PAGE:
Zimbabweans living in the Diaspora are sceptical about President Robert Mugabe’s gospel of tolerance which came after the Zanu PF leader made pleas to Zimbabweans in foreign countries to assist efforts aimed at turning the country’s ailing economy around.
By Edgar Gweshe
Addressing Zimbabweans living in Ethiopia on Sunday, Mugabe urged Diasporans to work closely with the government saying that Zimbabwe belonged to all despite political affiliation.
Zimbabwe’s economy has been on a free fall since the 2013 harmonised elections won by Mugabe and Zanu PF by a huge margin.
Over three million Zimbabweans are estimated to have fled the country at the turn of the millennium due to economic and political reasons.
In an interview, Zimbabwe Exiles’ Forum chairperson Gabriel Shumba said there was need for confidence-building measures for Zimbabweans in the Diaspora to embrace Mugabe’s words.
“For us to have more confidence in the sincerity of the President, we call upon our embassies to start working with us in identifying bottlenecks and possible solutions,” said Shumba.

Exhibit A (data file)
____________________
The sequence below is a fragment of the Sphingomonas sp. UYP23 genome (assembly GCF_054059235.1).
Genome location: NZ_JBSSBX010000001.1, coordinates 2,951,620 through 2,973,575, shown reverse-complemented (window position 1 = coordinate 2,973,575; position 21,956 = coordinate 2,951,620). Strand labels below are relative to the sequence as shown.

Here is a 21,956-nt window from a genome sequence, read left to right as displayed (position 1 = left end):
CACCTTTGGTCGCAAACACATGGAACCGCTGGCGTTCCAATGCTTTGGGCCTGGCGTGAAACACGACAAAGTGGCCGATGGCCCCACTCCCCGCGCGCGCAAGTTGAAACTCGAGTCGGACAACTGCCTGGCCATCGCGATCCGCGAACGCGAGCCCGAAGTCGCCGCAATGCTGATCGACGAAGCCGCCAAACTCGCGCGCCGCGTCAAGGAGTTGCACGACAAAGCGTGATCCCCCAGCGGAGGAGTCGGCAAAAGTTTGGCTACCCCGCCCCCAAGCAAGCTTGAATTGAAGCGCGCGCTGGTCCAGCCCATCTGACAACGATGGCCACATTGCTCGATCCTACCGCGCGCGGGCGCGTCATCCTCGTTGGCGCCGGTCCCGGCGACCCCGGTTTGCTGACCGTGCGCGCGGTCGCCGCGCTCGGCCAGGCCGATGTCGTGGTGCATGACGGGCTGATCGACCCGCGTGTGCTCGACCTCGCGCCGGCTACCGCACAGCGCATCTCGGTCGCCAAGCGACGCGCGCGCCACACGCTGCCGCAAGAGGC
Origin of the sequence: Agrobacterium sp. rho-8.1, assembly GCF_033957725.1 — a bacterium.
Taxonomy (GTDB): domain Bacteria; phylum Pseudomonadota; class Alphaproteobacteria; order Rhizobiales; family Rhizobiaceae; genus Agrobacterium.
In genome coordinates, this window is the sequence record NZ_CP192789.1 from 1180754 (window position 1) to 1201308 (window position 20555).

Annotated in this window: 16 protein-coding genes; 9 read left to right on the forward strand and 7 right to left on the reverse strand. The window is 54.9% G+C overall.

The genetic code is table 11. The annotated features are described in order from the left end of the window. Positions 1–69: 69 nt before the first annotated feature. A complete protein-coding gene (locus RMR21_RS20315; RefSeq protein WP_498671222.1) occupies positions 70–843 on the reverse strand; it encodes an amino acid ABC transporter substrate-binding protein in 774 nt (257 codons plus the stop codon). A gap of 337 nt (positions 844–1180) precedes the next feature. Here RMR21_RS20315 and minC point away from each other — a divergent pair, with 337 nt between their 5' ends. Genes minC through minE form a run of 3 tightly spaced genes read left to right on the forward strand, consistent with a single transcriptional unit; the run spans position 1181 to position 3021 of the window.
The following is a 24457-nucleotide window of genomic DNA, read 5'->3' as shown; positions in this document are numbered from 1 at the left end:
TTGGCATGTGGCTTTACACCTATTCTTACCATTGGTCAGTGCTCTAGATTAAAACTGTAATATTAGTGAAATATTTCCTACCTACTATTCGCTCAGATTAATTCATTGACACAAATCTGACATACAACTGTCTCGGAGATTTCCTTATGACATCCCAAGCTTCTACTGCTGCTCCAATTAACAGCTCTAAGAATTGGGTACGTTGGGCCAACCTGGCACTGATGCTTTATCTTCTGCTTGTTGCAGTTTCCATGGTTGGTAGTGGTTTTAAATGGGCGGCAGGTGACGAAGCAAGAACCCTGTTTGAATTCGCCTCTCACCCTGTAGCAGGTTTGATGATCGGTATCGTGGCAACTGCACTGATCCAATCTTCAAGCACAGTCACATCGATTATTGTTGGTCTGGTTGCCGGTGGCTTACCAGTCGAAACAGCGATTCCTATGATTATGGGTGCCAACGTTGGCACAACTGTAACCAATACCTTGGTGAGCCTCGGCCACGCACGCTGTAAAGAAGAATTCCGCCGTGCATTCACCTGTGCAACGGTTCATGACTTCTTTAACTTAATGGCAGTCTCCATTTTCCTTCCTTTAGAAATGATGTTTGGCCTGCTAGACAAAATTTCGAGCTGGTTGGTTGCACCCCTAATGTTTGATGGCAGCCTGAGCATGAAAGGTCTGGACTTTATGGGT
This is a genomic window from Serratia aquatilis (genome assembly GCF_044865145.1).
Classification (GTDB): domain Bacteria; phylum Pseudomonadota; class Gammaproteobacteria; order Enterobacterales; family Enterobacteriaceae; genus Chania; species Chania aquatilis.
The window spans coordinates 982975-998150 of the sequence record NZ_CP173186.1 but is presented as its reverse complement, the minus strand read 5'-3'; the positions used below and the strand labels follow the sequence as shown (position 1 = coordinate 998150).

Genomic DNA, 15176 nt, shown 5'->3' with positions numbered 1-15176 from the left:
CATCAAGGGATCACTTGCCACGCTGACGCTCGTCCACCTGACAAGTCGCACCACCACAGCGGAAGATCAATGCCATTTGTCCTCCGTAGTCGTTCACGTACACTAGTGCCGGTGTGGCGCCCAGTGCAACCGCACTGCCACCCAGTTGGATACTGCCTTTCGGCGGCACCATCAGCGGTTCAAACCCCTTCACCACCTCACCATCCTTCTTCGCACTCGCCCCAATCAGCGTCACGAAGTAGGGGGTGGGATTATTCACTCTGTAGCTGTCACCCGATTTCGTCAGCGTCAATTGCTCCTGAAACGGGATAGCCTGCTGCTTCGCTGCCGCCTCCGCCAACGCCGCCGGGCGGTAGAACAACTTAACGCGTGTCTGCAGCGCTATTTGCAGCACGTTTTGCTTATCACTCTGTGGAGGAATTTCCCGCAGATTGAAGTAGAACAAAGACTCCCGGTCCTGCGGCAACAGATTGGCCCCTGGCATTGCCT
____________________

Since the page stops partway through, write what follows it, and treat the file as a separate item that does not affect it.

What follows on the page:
He said there were no guarantees for Zimbabweans who fled political persecution that they would be safe if they return to their motherland.
Shumba said the human rights situation in Zimbabwe was a cause for concern citing the case of human rights activist Itai Dzamara, who was allegedly abducted by State security agents early March and has not been found yet.
“We remain concerned that some of us who are in political exile have not heard anything regarding immunity from politically-motivated charges if we come back home.
“We are also concerned about continued political repression and the erosion of fundamental freedoms of speech, assembly and others, especially the recent enforced disappearance of Itai Dzamara,” said Shumba.
He, however, said Diasporans will be willing to turn to their homeland if the environment is conducive.
“Diasporans will always regard Zimbabwe as their motherland, political and other differences aside. We are keen to assist our country in various ways, as we have always done,” said Shumba.